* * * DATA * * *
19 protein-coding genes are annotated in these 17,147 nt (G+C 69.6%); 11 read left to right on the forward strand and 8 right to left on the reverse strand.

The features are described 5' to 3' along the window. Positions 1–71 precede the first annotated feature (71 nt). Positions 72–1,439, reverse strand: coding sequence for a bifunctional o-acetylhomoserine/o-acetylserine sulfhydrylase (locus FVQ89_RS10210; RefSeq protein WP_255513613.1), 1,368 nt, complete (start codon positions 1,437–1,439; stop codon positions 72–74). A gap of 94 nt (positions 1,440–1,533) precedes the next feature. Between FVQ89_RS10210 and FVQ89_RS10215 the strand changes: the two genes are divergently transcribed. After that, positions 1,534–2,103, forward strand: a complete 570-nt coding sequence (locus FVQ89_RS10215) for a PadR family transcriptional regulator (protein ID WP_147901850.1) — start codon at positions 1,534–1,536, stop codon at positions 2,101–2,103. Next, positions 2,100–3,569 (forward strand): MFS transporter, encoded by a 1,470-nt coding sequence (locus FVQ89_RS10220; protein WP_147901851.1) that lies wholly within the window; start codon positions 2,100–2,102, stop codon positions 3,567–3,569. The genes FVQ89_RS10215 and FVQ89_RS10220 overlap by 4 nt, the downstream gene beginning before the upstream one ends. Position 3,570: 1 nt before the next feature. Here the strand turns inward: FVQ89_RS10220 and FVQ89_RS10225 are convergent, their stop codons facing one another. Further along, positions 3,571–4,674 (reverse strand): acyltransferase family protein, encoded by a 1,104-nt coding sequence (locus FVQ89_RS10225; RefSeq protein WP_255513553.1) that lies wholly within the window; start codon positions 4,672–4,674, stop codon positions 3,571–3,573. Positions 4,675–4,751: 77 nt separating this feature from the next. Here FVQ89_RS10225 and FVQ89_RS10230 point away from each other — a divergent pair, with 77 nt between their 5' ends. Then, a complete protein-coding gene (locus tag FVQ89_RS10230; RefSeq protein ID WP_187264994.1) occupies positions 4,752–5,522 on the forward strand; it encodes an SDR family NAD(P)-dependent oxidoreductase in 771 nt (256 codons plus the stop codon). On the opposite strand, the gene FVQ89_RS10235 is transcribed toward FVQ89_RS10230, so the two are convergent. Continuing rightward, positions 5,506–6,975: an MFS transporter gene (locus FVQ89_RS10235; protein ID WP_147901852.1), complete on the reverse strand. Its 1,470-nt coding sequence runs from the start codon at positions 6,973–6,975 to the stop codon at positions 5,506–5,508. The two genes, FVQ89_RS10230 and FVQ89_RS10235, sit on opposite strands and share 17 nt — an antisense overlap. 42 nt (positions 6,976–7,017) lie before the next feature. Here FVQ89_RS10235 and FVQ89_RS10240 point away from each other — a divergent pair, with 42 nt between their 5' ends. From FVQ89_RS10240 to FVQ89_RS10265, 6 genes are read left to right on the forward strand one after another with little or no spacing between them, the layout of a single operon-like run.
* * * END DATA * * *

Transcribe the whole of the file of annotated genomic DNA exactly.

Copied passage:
19 protein-coding genes are annotated in these 17,147 nt (G+C 69.6%); 11 read left to right on the forward strand and 8 right to left on the reverse strand.

The features are described 5' to 3' along the window. Positions 1–71 precede the first annotated feature (71 nt). Positions 72–1,439, reverse strand: coding sequence for a bifunctional o-acetylhomoserine/o-acetylserine sulfhydrylase (locus FVQ89_RS10210; RefSeq protein WP_255513613.1), 1,368 nt, complete (start codon positions 1,437–1,439; stop codon positions 72–74). A gap of 94 nt (positions 1,440–1,533) precedes the next feature. Between FVQ89_RS10210 and FVQ89_RS10215 the strand changes: the two genes are divergently transcribed. After that, positions 1,534–2,103, forward strand: a complete 570-nt coding sequence (locus FVQ89_RS10215) for a PadR family transcriptional regulator (protein ID WP_147901850.1) — start codon at positions 1,534–1,536, stop codon at positions 2,101–2,103. Next, positions 2,100–3,569 (forward strand): MFS transporter, encoded by a 1,470-nt coding sequence (locus FVQ89_RS10220; protein WP_147901851.1) that lies wholly within the window; start codon positions 2,100–2,102, stop codon positions 3,567–3,569. The genes FVQ89_RS10215 and FVQ89_RS10220 overlap by 4 nt, the downstream gene beginning before the upstream one ends. Position 3,570: 1 nt before the next feature. Here the strand turns inward: FVQ89_RS10220 and FVQ89_RS10225 are convergent, their stop codons facing one another. Further along, positions 3,571–4,674 (reverse strand): acyltransferase family protein, encoded by a 1,104-nt coding sequence (locus FVQ89_RS10225; RefSeq protein WP_255513553.1) that lies wholly within the window; start codon positions 4,672–4,674, stop codon positions 3,571–3,573. Positions 4,675–4,751: 77 nt separating this feature from the next. Here FVQ89_RS10225 and FVQ89_RS10230 point away from each other — a divergent pair, with 77 nt between their 5' ends. Then, a complete protein-coding gene (locus tag FVQ89_RS10230; RefSeq protein ID WP_187264994.1) occupies positions 4,752–5,522 on the forward strand; it encodes an SDR family NAD(P)-dependent oxidoreductase in 771 nt (256 codons plus the stop codon). On the opposite strand, the gene FVQ89_RS10235 is transcribed toward FVQ89_RS10230, so the two are convergent. Continuing rightward, positions 5,506–6,975: an MFS transporter gene (locus FVQ89_RS10235; protein ID WP_147901852.1), complete on the reverse strand. Its 1,470-nt coding sequence runs from the start codon at positions 6,973–6,975 to the stop codon at positions 5,506–5,508. The two genes, FVQ89_RS10230 and FVQ89_RS10235, sit on opposite strands and share 17 nt — an antisense overlap. 42 nt (positions 6,976–7,017) lie before the next feature. Here FVQ89_RS10235 and FVQ89_RS10240 point away from each other — a divergent pair, with 42 nt between their 5' ends. From FVQ89_RS10240 to FVQ89_RS10265, 6 genes are read left to right on the forward strand one after another with little or no spacing between them, the layout of a single operon-like run.